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Hum Reprod, 19, 685- 693
2004

Fluorescence in situ hybridization analysis of two blastomeres from day 3 frozen-thawed embryos followed by analysis of the remaining embryo on day 5.

E.B. Baart, D. Van Opstal, F.J. Los, B.C.J.M. Fauser, E.Martini

BACKGROUND: Chromosomal mosaicism in human embryos may give rise to false positive or false negative results in preimplantation genetic diagnosis for aneuploidy screening (PGD-AS). Therefore, we have investigated whether the results obtained from a 2-cell biopsy of frozen-thawed embryos and fluorescence in situ hybridization (FISH) analysis are representative for the chromosome constitution of the remaining embryo on day 5. METHODS: Cryopreserved day 3 embryos were thawed and from surviving embryos two blastomeres were biopsied. FISH analysis was performed for chromosomes 1, 7, 13, 15, 16, 18, 21, 22, X and Y. After biopsy, the embryos were cultured until day 5 and further analysed using the same probe panels. RESULTS: In all, 17 embryos were available with a diagnosis based on two blastomeres on day 3 and confirmatory studies on day 5. In 10 of these 17 cases the initial diagnosis could be confirmed. However, in only six cases cytogenetic results were concordant. Besides the 10 cases with a 'correct' diagnosis, there were six false positive results and one false negative, all involving mosaicism. CONCLUSIONS: Investigating the chromosomal constitution of two blastomere nuclei offers a good opportunity to study the incidence of chromosomal mosaicism in early embryo development. The confirmation rate of the results obtained on day 3 depends on the interpretation and is higher when considered from a clinical than from a cytogenetic point of view.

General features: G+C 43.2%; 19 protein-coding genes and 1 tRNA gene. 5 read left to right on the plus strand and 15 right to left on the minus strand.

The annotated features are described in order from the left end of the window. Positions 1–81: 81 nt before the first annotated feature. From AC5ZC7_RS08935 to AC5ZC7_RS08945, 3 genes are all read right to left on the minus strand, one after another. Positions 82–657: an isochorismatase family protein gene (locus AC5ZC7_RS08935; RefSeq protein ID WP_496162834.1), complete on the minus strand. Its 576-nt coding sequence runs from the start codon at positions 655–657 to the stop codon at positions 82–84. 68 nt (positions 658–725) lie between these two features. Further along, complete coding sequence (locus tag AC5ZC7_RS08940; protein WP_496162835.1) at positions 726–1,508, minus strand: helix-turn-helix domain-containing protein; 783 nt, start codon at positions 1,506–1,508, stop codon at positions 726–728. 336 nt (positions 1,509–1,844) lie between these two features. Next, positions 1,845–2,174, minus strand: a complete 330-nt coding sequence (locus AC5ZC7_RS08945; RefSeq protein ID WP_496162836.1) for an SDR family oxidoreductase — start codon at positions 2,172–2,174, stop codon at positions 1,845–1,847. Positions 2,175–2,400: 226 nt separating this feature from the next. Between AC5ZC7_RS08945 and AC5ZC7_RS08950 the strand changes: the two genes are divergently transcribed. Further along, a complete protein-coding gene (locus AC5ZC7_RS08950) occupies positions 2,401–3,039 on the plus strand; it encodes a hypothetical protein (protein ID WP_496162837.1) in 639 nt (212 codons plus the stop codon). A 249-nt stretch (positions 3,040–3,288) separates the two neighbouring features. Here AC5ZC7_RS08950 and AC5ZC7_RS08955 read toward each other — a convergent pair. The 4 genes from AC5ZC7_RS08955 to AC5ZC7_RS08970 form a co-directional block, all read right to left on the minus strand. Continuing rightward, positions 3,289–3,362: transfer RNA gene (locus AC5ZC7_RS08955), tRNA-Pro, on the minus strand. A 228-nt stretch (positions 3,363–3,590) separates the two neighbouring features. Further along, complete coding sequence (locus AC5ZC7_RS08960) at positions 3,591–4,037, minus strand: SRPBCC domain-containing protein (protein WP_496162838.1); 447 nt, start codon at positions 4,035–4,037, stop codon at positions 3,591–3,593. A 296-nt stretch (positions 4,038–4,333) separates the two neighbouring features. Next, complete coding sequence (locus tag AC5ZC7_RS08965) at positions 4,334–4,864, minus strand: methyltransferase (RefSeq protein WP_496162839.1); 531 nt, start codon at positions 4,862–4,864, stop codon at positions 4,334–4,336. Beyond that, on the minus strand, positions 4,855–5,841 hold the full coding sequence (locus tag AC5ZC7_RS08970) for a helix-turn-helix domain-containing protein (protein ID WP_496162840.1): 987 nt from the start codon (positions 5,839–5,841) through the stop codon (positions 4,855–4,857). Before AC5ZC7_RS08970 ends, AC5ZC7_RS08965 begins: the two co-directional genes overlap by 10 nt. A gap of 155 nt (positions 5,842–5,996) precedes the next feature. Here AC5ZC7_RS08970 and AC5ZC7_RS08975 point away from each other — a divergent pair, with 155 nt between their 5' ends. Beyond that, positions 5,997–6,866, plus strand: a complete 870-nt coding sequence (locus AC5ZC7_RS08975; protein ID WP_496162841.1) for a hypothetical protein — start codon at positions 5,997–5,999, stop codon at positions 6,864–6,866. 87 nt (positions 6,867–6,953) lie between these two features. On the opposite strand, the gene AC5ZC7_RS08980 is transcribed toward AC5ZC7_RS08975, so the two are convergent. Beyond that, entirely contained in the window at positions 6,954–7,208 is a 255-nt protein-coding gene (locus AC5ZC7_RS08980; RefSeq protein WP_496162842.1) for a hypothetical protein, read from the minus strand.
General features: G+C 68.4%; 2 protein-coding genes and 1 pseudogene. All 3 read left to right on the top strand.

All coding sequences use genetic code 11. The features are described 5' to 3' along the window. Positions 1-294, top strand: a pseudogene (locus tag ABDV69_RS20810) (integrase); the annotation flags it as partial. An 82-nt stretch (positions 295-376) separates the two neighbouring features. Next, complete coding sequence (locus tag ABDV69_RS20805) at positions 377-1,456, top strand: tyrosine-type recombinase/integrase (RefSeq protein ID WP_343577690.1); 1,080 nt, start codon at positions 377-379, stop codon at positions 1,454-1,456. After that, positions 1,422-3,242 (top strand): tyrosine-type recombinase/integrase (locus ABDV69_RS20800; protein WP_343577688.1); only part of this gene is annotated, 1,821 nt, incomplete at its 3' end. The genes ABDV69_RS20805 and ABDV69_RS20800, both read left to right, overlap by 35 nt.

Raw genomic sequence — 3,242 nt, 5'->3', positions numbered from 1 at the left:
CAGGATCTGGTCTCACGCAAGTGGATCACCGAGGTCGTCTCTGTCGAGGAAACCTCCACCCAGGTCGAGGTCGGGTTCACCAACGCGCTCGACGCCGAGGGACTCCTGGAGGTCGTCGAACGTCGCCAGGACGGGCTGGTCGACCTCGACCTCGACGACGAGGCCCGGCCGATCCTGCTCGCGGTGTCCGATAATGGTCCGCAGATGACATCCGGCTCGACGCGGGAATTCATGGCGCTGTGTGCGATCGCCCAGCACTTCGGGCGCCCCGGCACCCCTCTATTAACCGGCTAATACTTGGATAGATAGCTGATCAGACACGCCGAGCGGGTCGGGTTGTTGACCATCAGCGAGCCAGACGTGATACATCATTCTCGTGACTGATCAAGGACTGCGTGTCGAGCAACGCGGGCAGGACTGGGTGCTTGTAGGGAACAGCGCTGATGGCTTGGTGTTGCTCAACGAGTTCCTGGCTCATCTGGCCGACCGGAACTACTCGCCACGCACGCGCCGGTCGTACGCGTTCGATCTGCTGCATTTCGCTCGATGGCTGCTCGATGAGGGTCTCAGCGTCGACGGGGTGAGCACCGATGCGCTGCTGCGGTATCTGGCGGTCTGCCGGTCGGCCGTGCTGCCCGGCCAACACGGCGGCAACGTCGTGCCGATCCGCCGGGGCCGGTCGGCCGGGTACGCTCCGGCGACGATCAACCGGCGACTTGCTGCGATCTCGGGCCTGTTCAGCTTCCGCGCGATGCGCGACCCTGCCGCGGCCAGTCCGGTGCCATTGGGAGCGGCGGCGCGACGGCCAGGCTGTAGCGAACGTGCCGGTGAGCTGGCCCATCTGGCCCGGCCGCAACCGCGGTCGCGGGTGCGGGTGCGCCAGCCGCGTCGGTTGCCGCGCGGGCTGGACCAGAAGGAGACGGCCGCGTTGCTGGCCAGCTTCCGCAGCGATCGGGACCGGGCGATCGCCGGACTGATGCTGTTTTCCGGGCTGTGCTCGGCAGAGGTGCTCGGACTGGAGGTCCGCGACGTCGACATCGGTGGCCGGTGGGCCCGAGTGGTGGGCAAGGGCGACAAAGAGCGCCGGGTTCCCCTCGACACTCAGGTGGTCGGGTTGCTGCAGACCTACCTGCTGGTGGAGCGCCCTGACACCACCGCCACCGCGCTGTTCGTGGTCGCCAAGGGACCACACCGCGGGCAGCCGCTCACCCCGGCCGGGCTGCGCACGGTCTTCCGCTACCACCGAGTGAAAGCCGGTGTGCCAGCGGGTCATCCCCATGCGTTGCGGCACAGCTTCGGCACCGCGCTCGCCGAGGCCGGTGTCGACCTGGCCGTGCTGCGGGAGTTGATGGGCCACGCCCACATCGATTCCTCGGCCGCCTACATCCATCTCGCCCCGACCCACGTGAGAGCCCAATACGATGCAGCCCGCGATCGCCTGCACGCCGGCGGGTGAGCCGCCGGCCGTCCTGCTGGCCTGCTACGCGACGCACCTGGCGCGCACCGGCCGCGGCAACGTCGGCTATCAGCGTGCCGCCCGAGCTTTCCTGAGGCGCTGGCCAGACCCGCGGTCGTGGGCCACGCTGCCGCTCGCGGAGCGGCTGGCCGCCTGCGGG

Nature Reviews - Genetics, 5, 11- 22
2004

Systematic genome-wide screens of gene function.

A.E. Carpenter, D.M. Sabatini